this criterion was given stipends and that the other minority
female that Siroy identifies did not meet these criteria.
(Id. ¶ 88). Siroy testified that while she did
perform work after 5:00 P.M., she did not have to respond to
clients after that time. (Pl. Dep. at 106).
Reassignment of Cubicle
Siroy alleges that JHI reassigned her cubicle away from a
window and gave her old window cubicle to a newly hired white
female despite Siroy's seniority. (Pl. Dep. at 100-102).
Siroy also claimed that other employees who belonged to
protected classes were also moved away from the window. (Pl.
Dep. at 102-103). While Siroy admits that there is no written
policy concerning who receives a cubicle at a window with a
view, Siroy testified that there was a “company
culture” that effectively adopted this policy.
(Id.). Levitz claims that JHI moved the location of
Siroy's cubicle, along with the cubicle of a white male,
away from a window with a view because JHI's Alert
Marketing Department production group grew and JHI wanted to
organize the production employees' work spaces into one
area of the office. (Levitz Decl. ¶ 90).
January 12, 2015, Siroy filed her first formal internal
complaint of discrimination. (Internal Complaint at 2 (ECF
No. 28-2, Exh. T)). Then on February 11, 2015, Siroy filed a
complaint with the EEOC. (EEOC Charge of Discrimination (ECF
No. 28-4, Exh. BB)). After the filings, Siroy claims that she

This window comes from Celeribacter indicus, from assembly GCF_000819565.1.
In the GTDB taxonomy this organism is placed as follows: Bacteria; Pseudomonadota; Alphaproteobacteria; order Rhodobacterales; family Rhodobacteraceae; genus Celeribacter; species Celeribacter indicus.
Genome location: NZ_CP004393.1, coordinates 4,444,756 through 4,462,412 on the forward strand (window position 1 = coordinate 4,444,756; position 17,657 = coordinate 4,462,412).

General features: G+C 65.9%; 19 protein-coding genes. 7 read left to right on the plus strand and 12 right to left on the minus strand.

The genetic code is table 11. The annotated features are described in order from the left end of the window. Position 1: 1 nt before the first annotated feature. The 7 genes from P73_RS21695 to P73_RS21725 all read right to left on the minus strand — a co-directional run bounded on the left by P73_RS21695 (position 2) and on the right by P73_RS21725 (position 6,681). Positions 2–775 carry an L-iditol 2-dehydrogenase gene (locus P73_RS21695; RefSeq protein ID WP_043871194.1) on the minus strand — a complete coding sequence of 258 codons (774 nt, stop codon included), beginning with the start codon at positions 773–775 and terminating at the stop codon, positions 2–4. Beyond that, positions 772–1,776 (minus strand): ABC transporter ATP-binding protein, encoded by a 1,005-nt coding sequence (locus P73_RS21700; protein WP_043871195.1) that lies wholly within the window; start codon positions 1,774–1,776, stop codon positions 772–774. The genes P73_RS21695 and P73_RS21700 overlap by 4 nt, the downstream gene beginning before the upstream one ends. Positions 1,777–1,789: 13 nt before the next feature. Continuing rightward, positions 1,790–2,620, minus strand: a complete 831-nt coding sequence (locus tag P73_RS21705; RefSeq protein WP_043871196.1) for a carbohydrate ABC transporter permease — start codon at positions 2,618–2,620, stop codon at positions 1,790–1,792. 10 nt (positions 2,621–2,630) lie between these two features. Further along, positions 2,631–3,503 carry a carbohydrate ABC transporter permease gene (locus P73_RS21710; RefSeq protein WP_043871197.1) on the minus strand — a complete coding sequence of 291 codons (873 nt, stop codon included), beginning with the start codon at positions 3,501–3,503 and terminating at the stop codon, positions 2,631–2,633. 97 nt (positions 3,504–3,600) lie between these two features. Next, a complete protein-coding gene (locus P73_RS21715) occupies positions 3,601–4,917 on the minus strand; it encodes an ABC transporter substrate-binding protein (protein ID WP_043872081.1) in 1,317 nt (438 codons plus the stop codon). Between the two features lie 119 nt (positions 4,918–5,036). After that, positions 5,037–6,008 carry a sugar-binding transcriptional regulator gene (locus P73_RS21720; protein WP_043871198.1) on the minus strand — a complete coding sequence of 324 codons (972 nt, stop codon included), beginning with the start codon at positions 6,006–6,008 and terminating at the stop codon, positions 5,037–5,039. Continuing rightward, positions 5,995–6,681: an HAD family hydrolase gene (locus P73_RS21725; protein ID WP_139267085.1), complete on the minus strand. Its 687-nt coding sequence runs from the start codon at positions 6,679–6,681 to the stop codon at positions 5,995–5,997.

began to experience retaliation by the Defendants, which
ultimately resulted in her constructive termination on April
1, 2015. (Compl. ¶ 56, 59; Letter of Resignation (ECF
No. 28-2 Exh. U)). Specifically, Siroy claims that (i) her
workload increased; (ii) she was wrongly accused of
insubordination; (iii) she was excluded from team meetings
beginning in early 2015; (iv) her non-compete agreement with
JHI was enforced against her when she applied for a job at
WebMD Health Corp., while similar non-competes were not
enforced against other employees.
Complaint, Siroy alleges that her workload increased as a
result of her filing formal complaints of discrimination.
(Compl. ¶ 58). She does not quantify or explain in any
other way how it increased in her Complaint, but in her
deposition, Siroy testifies that after January 2015, more
reports were needed from her. (Pl. Dep. at 348). She says
this is because more requests, which are client driven, came
Accusation of Insubordination
also claims that she was accused of insubordination by Levitz
after she submitted her first formal internal complaint of
discrimination on January 12, 2015. (Internal Complaint at
3). The accusation was sent in an email to Siroy on January
11, 2015. (Id.). Levitz was allegedly responding to
a miscommunication between Siroy and ...